The repugnance of “love them like children,” yet again…

Fish Trappe Road was one of those prized, blue-skies-ahead racing creations. Bred by Rhapsody Faarm and Jon Davis in Feb 2013, he sold for $140,000 at the Saratoga Fasig-Tipton sale as a “yearling.” The buyer was St. Elias. The following year he was sold again, in Florida, this time for $95,000 to Martin Racing. Then, the slog began. But again, with great hopes, as evidenced by the early tracks he frequented.

Fish, under Martin, was debuted in a $50K race at famed Churchill Downs in Jun 2015. His trainer that day was the multi-million-dollar-earning W. Bret Calhoun. Then it was off to another of the industry’s crown-jewels, Saratoga. Over the next two years, racing at the best tracks in Kentucky, New York, Louisiana, Oklahoma, and Arkansas, Fish was, by the only metrics that matter to “horsemen,” successful – running in several stakes races and “earning” hundreds of thousands along the way.

Not counting the two flips prior to even being raced, Fish was first put up “For Sale” by Martin/Calhoun in a $40K “claiming” at Churchill in Nov 2017. No takers. But next time out, later that same month, Fish was claimed (bought) for $25,000. Now it was on to a new barn and a new exploiter, owner/trainer Patrick Dupuy.

By this point, Fish was starting to slip – the paydays getting smaller as he was being entered in more and more claiming races. And so it was that after eight races with Dupuy, Fish was sold again – this time for $10,000. New owner/trainer team: Kurtis Coady/Chelsey Moysey. This pair only had him for one start – claimed, as the slide continued, for $5,000. Still, Fish won that race and over five grand, making this, between the win and the sale, a $10K day for Coady/Moysey.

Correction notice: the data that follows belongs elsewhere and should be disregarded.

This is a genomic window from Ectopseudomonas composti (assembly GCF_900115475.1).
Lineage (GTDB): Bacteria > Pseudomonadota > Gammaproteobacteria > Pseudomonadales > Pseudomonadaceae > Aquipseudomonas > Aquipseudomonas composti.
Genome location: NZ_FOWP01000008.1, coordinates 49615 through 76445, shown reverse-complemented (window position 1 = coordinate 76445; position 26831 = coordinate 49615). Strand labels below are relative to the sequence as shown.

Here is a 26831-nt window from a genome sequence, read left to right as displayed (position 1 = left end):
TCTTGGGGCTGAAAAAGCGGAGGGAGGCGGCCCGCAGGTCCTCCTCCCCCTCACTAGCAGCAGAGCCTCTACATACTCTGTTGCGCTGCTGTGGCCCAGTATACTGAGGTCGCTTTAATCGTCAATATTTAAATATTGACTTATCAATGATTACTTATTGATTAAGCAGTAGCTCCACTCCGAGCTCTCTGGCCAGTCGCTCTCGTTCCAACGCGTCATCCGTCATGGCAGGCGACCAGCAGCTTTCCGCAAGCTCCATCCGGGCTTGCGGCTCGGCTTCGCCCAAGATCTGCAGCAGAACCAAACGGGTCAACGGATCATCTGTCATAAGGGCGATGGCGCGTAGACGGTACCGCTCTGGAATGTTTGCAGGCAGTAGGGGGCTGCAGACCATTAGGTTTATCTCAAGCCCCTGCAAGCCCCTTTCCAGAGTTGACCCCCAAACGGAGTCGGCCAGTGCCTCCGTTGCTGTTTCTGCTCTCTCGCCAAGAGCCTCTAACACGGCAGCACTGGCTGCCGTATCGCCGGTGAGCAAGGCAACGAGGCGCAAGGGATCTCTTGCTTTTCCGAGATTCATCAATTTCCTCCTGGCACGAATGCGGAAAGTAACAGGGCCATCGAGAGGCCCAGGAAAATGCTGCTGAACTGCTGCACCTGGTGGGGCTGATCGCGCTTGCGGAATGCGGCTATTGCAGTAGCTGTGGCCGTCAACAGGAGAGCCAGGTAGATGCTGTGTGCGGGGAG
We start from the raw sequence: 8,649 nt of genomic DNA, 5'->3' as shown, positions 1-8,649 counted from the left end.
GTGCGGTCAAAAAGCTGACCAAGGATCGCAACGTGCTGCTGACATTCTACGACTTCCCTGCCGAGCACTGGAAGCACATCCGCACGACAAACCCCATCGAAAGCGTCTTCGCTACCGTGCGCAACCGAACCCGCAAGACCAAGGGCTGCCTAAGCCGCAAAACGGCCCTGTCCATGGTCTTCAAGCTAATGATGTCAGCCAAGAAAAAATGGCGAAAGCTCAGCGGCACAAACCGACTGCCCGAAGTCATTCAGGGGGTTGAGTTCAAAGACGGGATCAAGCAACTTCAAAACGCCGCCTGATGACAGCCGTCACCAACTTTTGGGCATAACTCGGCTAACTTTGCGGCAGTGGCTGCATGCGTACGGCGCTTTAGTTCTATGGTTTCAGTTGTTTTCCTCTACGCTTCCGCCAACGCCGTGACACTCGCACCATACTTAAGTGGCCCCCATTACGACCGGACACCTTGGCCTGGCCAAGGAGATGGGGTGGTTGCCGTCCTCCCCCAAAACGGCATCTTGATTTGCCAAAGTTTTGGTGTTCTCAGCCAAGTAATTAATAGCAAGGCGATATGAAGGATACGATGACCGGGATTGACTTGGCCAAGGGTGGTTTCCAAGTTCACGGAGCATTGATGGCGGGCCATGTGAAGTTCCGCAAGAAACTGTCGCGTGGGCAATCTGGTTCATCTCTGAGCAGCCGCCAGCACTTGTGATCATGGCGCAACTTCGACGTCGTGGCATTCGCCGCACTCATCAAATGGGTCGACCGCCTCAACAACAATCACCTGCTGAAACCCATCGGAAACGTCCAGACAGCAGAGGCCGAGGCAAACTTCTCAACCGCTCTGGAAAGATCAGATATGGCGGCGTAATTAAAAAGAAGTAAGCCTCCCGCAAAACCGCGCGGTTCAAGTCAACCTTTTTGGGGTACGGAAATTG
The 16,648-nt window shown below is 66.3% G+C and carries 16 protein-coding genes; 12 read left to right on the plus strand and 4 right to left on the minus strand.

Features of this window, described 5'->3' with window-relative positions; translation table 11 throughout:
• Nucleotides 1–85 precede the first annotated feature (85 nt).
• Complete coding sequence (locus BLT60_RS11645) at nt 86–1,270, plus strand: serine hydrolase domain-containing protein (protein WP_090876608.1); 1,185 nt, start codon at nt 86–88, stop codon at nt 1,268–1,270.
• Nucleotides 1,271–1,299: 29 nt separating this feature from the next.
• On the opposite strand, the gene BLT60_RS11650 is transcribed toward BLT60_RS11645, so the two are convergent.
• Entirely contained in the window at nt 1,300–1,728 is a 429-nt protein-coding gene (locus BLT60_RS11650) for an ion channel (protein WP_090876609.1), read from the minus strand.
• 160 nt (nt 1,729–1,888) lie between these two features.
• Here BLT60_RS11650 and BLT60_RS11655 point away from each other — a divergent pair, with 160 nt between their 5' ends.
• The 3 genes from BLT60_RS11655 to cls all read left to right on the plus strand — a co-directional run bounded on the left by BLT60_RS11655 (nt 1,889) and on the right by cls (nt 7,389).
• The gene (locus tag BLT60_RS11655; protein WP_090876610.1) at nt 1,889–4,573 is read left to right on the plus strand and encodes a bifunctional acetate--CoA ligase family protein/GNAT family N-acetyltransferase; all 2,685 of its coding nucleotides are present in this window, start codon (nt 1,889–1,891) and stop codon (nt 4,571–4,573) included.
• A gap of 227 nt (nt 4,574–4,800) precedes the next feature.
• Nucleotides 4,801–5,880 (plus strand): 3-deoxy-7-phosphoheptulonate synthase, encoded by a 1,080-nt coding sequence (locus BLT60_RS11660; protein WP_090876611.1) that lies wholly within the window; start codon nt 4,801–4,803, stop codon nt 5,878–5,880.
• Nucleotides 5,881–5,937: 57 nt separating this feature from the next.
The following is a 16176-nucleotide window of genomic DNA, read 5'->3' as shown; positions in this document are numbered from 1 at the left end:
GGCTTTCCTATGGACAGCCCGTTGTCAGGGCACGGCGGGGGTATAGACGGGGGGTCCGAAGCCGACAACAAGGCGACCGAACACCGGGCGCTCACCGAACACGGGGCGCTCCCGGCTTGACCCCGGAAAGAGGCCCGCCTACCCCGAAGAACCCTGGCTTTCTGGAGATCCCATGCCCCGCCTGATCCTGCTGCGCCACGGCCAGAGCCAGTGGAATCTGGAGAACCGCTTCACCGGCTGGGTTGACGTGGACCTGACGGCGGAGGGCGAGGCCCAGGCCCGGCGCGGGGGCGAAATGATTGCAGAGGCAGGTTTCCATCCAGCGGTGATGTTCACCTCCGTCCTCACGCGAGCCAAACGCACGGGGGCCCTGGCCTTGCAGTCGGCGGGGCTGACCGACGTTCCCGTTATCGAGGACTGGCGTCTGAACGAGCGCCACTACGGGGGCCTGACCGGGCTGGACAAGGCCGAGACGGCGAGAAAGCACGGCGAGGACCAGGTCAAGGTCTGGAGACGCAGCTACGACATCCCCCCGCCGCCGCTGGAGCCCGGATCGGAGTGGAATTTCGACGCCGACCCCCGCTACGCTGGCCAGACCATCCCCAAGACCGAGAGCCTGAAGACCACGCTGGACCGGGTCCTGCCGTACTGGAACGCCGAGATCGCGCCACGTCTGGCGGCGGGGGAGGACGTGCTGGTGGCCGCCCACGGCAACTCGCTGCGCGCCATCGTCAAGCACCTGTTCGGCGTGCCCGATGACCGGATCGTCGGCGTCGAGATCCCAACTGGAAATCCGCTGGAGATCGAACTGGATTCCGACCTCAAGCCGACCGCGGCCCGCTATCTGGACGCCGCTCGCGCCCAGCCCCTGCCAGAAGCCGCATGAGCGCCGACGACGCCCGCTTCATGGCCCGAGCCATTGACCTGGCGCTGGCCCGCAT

At this juncture, it was strictly cheap racinos in Ohio and West Virginia. His new owner/trainer, Robert Cline, had him for eight races, then sold again, for just $4,000. Four races for Oscar Barrera III, then a private sale to Julio Sandiford. Fish made his last appearance in the States on Nov 4, 2020, at Mountaineer. When he resurfaced, it was at the hellhole that is Camarero Racetrack in Puerto Rico.

Here is the breakdown for Fish’s American owners:

Martin: 21 races, $596,478
Dupuy: 8 races, $25,711
Coady: 1 race, $5160
Cline: 8 races, $7172
Barrera: 4 races, $6450
Sandiford: 3 races, $11,068
total earnings in the States: $652,039